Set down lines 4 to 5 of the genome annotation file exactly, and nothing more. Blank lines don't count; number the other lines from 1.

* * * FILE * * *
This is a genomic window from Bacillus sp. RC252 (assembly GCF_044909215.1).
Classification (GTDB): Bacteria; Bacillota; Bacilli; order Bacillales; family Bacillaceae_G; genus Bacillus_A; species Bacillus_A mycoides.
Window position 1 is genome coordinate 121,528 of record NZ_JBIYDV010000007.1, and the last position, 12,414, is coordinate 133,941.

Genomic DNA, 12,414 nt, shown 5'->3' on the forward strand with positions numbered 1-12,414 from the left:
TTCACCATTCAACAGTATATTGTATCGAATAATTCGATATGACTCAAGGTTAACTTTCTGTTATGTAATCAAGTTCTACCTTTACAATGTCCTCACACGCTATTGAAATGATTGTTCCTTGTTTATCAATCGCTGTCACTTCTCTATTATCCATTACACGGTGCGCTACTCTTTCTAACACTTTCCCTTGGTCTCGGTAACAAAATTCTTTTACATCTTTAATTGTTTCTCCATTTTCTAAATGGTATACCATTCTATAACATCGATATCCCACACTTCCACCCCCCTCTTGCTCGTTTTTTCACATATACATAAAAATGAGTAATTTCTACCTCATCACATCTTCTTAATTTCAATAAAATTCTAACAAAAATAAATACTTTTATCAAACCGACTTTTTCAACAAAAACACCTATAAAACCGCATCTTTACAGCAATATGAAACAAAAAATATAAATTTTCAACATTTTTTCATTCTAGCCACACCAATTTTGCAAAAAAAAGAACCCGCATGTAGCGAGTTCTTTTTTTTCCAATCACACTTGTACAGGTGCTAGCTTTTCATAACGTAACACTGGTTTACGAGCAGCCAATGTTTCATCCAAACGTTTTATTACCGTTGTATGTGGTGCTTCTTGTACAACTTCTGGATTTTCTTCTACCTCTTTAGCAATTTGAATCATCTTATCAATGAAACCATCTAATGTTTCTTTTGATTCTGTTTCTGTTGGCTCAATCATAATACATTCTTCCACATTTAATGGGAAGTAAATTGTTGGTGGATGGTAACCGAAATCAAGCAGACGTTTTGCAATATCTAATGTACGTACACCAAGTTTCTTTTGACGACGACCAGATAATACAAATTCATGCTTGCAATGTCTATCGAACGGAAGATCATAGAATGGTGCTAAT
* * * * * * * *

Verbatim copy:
Genomic DNA, 12,414 nt, shown 5'->3' on the forward strand with positions numbered 1-12,414 from the left:
TTCACCATTCAACAGTATATTGTATCGAATAATTCGATATGACTCAAGGTTAACTTTCTGTTATGTAATCAAGTTCTACCTTTACAATGTCCTCACACGCTATTGAAATGATTGTTCCTTGTTTATCAATCGCTGTCACTTCTCTATTATCCATTACACGGTGCGCTACTCTTTCTAACACTTTCCCTTGGTCTCGGTAACAAAATTCTTTTACATCTTTAATTGTTTCTCCATTTTCTAAATGGTATACCATTCTATAACATCGATATCCCACACTTCCACCCCCCTCTTGCTCGTTTTTTCACATATACATAAAAATGAGTAATTTCTACCTCATCACATCTTCTTAATTTCAATAAAATTCTAACAAAAATAAATACTTTTATCAAACCGACTTTTTCAACAAAAACACCTATAAAACCGCATCTTTACAGCAATATGAAACAAAAAATATAAATTTTCAACATTTTTTCATTCTAGCCACACCAATTTTGCAAAAAAAAGAACCCGCATGTAGCGAGTTCTTTTTTTTCCAATCACACTTGTACAGGTGCTAGCTTTTCATAACGTAACACTGGTTTACGAGCAGCCAATGTTTCATCCAAACGTTTTATTACCGTTGTATGTGGTGCTTCTTGTACAACTTCTGGATTTTCTTCTACCTCTTTAGCAATTTGAATCATCTTATCAATGAAACCATCTAATGTTTCTTTTGATTCTGTTTCTGTTGGCTCAATCATAATACATTCTTCCACATTTAATGGGAAGTAAATTGTTGGTGGATGGTAACCGAAATCAAGCAGACGTTTTGCAATATCTAATGTACGTACACCAAGTTTCTTTTGACGACGACCAGATAATACAAATTCATGCTTGCAATGTCTATCGAACGGAAGATCATAGAATGGTGCTAAT